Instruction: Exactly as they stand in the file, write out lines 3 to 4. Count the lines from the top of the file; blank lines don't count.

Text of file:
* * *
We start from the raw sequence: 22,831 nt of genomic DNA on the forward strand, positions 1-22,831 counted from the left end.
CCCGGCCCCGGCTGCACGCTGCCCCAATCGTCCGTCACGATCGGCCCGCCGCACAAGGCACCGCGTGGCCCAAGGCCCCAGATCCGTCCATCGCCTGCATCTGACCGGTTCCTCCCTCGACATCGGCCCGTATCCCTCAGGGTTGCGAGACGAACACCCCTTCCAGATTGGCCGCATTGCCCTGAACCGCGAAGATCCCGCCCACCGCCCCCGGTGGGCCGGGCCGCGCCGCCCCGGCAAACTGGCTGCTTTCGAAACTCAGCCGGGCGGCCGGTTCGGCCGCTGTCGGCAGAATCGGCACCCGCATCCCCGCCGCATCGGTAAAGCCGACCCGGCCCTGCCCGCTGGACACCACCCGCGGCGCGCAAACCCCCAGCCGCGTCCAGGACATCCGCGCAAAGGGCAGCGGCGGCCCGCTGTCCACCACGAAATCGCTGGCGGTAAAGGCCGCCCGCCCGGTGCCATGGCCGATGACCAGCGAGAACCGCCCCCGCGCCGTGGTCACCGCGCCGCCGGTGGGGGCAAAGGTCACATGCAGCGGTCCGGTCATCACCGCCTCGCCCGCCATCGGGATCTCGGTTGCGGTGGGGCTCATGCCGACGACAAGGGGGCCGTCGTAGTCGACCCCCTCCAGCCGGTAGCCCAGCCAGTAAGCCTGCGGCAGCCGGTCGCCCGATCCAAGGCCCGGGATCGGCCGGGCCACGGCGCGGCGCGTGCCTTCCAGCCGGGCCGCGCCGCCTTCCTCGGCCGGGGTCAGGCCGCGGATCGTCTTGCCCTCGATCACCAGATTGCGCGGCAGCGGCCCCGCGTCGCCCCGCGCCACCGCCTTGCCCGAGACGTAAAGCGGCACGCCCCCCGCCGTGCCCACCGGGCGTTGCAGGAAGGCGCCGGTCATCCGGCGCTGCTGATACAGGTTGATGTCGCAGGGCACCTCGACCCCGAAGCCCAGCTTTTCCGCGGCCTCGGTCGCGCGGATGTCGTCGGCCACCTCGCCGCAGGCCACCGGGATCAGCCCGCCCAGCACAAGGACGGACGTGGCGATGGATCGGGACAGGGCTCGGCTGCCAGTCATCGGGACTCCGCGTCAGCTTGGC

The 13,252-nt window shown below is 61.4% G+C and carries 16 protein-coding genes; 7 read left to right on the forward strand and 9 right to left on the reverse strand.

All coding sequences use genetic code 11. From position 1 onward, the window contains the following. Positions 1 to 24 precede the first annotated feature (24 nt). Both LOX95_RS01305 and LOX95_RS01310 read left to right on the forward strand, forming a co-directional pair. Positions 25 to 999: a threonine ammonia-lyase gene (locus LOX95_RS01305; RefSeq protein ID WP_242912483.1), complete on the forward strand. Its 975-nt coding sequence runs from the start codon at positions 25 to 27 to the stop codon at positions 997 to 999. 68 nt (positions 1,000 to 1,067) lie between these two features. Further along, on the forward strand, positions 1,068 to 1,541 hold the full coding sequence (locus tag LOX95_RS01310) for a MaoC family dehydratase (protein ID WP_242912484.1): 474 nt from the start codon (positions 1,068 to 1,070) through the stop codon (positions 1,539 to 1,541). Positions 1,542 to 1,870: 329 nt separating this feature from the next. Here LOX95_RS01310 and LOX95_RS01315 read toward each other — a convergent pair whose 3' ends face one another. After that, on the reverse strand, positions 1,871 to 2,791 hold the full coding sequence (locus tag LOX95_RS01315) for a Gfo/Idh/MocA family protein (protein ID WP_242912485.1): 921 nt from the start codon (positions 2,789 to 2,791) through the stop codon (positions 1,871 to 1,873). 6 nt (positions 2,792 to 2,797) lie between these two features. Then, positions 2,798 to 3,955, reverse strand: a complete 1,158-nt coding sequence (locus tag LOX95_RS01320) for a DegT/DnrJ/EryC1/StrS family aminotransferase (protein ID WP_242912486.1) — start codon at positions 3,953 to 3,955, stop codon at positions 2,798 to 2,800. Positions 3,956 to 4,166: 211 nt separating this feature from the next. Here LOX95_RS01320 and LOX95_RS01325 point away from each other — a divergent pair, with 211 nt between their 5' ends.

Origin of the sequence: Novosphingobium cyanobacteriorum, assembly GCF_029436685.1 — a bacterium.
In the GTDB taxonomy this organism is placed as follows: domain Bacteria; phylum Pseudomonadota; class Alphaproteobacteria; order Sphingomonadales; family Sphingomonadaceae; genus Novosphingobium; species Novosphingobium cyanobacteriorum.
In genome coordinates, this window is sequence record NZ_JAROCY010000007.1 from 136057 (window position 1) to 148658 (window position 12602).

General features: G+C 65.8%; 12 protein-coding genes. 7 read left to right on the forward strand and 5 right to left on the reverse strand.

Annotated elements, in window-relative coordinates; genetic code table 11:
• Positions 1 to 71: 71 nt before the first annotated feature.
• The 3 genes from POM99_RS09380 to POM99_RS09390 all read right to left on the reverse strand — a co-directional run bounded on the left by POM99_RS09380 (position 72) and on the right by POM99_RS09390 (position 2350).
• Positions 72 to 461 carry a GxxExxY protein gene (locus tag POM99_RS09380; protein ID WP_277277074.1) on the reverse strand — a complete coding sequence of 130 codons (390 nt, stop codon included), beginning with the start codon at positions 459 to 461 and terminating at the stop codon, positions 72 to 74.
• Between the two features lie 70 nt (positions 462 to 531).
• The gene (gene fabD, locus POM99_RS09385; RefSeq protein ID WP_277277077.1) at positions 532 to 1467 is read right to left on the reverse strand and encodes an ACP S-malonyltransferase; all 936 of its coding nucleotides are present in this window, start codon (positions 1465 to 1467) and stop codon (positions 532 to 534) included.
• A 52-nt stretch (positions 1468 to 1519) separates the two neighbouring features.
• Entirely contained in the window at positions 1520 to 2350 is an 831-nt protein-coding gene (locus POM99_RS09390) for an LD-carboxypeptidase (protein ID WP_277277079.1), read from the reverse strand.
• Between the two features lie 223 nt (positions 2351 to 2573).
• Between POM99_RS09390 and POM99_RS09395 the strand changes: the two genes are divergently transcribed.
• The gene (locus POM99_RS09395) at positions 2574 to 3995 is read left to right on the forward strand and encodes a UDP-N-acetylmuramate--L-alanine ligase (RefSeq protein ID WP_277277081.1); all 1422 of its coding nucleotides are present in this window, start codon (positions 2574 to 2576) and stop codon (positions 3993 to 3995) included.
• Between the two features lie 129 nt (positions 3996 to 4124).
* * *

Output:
The 13,252-nt window shown below is 61.4% G+C and carries 16 protein-coding genes; 7 read left to right on the forward strand and 9 right to left on the reverse strand.

All coding sequences use genetic code 11. From position 1 onward, the window contains the following. Positions 1 to 24 precede the first annotated feature (24 nt). Both LOX95_RS01305 and LOX95_RS01310 read left to right on the forward strand, forming a co-directional pair. Positions 25 to 999: a threonine ammonia-lyase gene (locus LOX95_RS01305; RefSeq protein ID WP_242912483.1), complete on the forward strand. Its 975-nt coding sequence runs from the start codon at positions 25 to 27 to the stop codon at positions 997 to 999. 68 nt (positions 1,000 to 1,067) lie between these two features. Further along, on the forward strand, positions 1,068 to 1,541 hold the full coding sequence (locus tag LOX95_RS01310) for a MaoC family dehydratase (protein ID WP_242912484.1): 474 nt from the start codon (positions 1,068 to 1,070) through the stop codon (positions 1,539 to 1,541). Positions 1,542 to 1,870: 329 nt separating this feature from the next. Here LOX95_RS01310 and LOX95_RS01315 read toward each other — a convergent pair whose 3' ends face one another. After that, on the reverse strand, positions 1,871 to 2,791 hold the full coding sequence (locus tag LOX95_RS01315) for a Gfo/Idh/MocA family protein (protein ID WP_242912485.1): 921 nt from the start codon (positions 2,789 to 2,791) through the stop codon (positions 1,871 to 1,873). 6 nt (positions 2,792 to 2,797) lie between these two features. Then, positions 2,798 to 3,955, reverse strand: a complete 1,158-nt coding sequence (locus tag LOX95_RS01320) for a DegT/DnrJ/EryC1/StrS family aminotransferase (protein ID WP_242912486.1) — start codon at positions 3,953 to 3,955, stop codon at positions 2,798 to 2,800. Positions 3,956 to 4,166: 211 nt separating this feature from the next. Here LOX95_RS01320 and LOX95_RS01325 point away from each other — a divergent pair, with 211 nt between their 5' ends.